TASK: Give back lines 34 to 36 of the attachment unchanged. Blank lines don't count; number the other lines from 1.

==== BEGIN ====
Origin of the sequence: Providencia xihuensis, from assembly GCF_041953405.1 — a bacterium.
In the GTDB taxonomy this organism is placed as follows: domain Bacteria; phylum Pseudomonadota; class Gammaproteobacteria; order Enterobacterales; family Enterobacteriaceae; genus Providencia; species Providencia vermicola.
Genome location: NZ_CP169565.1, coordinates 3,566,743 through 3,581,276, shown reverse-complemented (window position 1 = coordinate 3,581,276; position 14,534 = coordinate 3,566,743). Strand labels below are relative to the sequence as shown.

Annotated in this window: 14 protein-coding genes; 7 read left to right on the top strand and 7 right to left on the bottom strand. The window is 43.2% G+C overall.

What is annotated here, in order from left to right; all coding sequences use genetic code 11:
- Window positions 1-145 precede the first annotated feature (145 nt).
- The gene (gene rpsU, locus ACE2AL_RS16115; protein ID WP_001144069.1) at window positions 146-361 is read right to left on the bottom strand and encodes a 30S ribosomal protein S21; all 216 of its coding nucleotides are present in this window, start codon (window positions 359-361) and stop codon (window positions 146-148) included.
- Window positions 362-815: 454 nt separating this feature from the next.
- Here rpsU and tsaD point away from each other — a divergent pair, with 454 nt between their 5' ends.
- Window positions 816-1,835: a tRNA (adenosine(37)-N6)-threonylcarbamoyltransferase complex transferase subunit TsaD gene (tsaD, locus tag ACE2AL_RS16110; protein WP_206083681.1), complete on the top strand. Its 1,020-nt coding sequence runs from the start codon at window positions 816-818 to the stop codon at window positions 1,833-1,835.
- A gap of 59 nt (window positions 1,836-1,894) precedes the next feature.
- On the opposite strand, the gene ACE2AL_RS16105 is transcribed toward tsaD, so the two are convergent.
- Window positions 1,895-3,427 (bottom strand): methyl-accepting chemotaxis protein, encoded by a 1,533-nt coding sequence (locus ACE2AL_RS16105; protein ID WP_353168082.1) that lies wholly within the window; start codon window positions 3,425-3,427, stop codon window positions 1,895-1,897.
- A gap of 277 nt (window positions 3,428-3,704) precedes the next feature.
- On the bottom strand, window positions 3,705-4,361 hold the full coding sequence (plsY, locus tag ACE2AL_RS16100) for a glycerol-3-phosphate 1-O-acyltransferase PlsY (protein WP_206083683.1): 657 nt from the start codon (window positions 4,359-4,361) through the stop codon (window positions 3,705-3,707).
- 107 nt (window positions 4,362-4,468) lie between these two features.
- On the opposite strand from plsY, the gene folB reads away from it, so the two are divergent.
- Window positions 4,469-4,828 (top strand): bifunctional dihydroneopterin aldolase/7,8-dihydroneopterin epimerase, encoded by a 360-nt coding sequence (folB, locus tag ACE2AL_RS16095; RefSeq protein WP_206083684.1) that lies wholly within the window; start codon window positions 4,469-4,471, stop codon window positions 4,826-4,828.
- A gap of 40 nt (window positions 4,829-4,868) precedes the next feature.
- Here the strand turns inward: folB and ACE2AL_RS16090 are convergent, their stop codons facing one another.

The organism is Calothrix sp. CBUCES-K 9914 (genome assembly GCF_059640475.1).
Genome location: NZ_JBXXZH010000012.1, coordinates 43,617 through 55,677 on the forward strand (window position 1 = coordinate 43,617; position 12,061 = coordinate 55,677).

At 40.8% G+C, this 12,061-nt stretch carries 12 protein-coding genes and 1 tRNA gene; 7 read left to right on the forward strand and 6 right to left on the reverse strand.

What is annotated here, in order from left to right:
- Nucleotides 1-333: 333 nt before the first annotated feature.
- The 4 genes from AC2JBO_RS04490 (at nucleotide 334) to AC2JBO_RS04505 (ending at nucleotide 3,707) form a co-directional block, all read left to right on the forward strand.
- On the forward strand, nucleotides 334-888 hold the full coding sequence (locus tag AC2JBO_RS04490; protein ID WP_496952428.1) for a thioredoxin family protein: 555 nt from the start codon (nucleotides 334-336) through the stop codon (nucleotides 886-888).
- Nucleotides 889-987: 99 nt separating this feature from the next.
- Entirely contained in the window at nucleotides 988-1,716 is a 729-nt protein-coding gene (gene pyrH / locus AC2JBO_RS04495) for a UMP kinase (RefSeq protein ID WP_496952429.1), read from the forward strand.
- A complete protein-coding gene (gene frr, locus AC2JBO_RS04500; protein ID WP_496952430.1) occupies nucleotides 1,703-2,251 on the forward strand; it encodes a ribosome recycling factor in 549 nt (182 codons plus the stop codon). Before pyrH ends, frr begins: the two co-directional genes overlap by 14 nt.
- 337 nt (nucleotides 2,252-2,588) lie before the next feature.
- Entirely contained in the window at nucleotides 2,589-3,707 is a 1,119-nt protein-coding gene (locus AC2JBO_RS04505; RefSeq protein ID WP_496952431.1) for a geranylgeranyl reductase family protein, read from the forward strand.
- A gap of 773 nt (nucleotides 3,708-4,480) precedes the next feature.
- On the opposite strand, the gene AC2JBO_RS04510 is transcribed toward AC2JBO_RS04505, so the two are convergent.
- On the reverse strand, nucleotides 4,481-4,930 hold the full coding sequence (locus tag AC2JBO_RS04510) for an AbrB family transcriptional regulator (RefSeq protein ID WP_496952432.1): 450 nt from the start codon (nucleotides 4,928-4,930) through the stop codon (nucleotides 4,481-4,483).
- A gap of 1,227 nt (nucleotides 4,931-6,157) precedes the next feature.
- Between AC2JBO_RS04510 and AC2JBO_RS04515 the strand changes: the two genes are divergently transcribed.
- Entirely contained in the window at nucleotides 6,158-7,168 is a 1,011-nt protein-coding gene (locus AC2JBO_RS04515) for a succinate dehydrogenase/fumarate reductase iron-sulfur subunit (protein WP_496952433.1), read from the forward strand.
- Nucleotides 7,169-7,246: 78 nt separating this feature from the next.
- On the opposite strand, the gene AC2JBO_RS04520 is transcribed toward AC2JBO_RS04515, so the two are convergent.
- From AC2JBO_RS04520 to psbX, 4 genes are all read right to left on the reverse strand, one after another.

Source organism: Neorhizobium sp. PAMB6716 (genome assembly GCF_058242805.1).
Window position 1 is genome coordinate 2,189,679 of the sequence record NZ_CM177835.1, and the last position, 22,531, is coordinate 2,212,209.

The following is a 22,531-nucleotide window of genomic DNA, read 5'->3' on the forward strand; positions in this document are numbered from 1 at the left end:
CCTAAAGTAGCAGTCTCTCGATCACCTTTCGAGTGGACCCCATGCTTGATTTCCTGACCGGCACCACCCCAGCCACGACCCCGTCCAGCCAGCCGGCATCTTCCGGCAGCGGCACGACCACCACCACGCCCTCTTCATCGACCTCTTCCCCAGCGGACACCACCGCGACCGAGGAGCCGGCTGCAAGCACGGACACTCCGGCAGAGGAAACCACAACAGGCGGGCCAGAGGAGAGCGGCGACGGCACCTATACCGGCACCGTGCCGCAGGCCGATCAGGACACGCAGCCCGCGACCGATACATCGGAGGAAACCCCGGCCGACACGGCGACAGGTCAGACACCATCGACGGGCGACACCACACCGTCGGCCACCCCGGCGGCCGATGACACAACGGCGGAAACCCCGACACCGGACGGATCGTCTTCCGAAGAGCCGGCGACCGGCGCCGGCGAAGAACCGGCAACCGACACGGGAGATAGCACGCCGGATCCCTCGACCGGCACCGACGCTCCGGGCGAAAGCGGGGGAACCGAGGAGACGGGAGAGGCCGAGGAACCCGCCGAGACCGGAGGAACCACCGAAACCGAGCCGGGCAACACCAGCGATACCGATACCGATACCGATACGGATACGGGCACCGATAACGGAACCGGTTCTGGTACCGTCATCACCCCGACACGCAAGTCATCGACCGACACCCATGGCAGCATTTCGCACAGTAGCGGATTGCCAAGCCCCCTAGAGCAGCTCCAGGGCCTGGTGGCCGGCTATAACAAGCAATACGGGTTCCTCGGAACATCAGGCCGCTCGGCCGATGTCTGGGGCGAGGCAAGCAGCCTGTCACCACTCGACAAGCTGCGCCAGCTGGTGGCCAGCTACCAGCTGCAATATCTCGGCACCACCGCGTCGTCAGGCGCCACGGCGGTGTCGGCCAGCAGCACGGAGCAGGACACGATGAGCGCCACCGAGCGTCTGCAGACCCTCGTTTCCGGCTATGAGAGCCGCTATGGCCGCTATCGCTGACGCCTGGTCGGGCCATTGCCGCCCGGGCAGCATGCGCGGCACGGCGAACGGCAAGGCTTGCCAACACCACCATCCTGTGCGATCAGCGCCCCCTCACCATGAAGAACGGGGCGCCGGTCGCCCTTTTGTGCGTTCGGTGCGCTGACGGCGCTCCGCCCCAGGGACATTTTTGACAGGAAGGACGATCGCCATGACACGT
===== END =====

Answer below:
- On the opposite strand, the gene AC2JBO_RS04510 is transcribed toward AC2JBO_RS04505, so the two are convergent.
- On the reverse strand, nucleotides 4,481-4,930 hold the full coding sequence (locus tag AC2JBO_RS04510) for an AbrB family transcriptional regulator (RefSeq protein ID WP_496952432.1): 450 nt from the start codon (nucleotides 4,928-4,930) through the stop codon (nucleotides 4,481-4,483).
- A gap of 1,227 nt (nucleotides 4,931-6,157) precedes the next feature.